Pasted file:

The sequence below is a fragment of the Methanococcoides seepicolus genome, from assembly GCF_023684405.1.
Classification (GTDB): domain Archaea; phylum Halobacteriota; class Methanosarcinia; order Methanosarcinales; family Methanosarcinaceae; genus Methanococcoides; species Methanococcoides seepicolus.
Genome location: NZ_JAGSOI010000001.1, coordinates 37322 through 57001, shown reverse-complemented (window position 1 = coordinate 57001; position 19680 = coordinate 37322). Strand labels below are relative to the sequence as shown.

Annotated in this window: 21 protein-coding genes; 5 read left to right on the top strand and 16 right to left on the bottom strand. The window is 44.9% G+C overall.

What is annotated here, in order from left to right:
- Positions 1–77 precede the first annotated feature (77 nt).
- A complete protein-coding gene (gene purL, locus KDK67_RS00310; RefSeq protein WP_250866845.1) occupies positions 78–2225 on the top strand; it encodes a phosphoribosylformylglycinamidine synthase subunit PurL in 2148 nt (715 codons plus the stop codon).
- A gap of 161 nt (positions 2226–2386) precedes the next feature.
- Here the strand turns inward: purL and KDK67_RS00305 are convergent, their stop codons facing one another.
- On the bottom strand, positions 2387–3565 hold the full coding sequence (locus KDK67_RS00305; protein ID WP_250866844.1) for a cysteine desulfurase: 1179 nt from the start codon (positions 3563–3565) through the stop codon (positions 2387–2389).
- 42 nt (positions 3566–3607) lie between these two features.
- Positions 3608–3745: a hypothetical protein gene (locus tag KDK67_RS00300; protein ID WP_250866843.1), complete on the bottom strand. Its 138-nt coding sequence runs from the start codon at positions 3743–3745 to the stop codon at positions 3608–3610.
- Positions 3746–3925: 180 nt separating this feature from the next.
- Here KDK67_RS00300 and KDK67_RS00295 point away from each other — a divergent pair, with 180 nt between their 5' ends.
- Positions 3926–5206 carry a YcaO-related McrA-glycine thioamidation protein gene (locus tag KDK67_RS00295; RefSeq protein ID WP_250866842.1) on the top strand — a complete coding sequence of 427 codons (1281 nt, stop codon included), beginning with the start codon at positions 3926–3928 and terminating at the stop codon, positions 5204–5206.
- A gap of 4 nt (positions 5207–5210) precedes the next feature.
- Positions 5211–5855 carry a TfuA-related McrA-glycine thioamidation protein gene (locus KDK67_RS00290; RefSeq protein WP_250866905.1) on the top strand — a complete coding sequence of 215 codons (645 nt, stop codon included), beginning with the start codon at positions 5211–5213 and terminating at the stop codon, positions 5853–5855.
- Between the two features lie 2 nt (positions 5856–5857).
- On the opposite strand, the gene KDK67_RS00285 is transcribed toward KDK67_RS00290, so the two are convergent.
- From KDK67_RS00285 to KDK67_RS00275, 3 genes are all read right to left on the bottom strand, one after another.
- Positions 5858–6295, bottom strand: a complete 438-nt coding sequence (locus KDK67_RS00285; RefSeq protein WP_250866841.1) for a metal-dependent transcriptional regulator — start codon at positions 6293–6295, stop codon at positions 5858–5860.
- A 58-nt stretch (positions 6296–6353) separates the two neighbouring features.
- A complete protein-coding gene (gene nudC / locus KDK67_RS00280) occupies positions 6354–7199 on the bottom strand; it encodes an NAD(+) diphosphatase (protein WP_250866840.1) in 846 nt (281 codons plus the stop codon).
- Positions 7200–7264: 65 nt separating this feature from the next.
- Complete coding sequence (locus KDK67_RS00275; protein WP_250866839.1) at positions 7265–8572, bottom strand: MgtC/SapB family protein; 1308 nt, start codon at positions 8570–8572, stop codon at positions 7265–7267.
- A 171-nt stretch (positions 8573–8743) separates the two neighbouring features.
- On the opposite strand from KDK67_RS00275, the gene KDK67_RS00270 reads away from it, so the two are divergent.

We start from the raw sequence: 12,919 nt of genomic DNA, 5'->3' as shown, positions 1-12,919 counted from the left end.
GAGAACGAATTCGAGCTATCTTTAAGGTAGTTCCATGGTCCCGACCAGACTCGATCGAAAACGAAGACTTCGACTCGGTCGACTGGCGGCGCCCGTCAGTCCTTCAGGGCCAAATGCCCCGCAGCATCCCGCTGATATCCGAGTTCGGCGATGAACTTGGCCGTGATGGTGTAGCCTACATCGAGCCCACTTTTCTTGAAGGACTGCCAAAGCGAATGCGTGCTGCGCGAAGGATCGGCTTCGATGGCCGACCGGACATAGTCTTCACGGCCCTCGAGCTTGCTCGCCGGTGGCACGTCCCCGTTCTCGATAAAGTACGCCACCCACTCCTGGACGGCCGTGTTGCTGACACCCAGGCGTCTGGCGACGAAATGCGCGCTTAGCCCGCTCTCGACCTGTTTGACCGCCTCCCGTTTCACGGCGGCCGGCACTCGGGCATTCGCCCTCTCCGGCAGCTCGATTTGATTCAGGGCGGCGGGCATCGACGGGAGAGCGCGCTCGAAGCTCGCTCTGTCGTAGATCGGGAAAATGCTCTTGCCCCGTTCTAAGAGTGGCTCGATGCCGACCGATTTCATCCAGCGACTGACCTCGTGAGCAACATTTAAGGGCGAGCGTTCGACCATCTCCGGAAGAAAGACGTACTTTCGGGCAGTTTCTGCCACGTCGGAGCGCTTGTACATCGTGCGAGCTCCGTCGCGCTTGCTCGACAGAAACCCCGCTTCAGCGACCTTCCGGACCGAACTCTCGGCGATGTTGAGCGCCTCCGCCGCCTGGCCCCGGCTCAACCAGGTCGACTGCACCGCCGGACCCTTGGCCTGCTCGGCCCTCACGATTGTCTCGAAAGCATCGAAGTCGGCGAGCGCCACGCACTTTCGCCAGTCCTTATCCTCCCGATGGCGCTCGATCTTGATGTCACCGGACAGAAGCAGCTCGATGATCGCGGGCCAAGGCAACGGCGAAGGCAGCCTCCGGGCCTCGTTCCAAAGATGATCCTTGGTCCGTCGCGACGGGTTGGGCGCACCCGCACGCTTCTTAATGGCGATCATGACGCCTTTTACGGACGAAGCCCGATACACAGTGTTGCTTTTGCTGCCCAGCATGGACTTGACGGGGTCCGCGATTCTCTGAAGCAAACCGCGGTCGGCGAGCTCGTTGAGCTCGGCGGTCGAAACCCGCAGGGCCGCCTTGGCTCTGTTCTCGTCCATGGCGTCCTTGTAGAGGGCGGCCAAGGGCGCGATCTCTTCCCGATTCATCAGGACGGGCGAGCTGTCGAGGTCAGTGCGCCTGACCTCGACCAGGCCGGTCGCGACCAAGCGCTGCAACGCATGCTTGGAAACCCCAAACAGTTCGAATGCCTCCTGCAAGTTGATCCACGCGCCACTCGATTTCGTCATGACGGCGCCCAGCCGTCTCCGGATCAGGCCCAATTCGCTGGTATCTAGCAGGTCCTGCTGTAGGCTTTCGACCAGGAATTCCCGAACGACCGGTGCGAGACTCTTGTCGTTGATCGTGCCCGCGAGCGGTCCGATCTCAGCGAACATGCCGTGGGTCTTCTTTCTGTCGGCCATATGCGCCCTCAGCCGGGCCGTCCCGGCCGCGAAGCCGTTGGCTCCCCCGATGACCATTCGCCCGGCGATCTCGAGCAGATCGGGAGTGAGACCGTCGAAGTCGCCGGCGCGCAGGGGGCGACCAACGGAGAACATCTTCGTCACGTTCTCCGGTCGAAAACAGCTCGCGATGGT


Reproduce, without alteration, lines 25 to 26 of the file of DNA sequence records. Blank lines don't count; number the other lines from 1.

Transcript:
- Complete coding sequence (locus KDK67_RS00275; protein WP_250866839.1) at positions 7265–8572, bottom strand: MgtC/SapB family protein; 1308 nt, start codon at positions 8570–8572, stop codon at positions 7265–7267.
- A 171-nt stretch (positions 8573–8743) separates the two neighbouring features.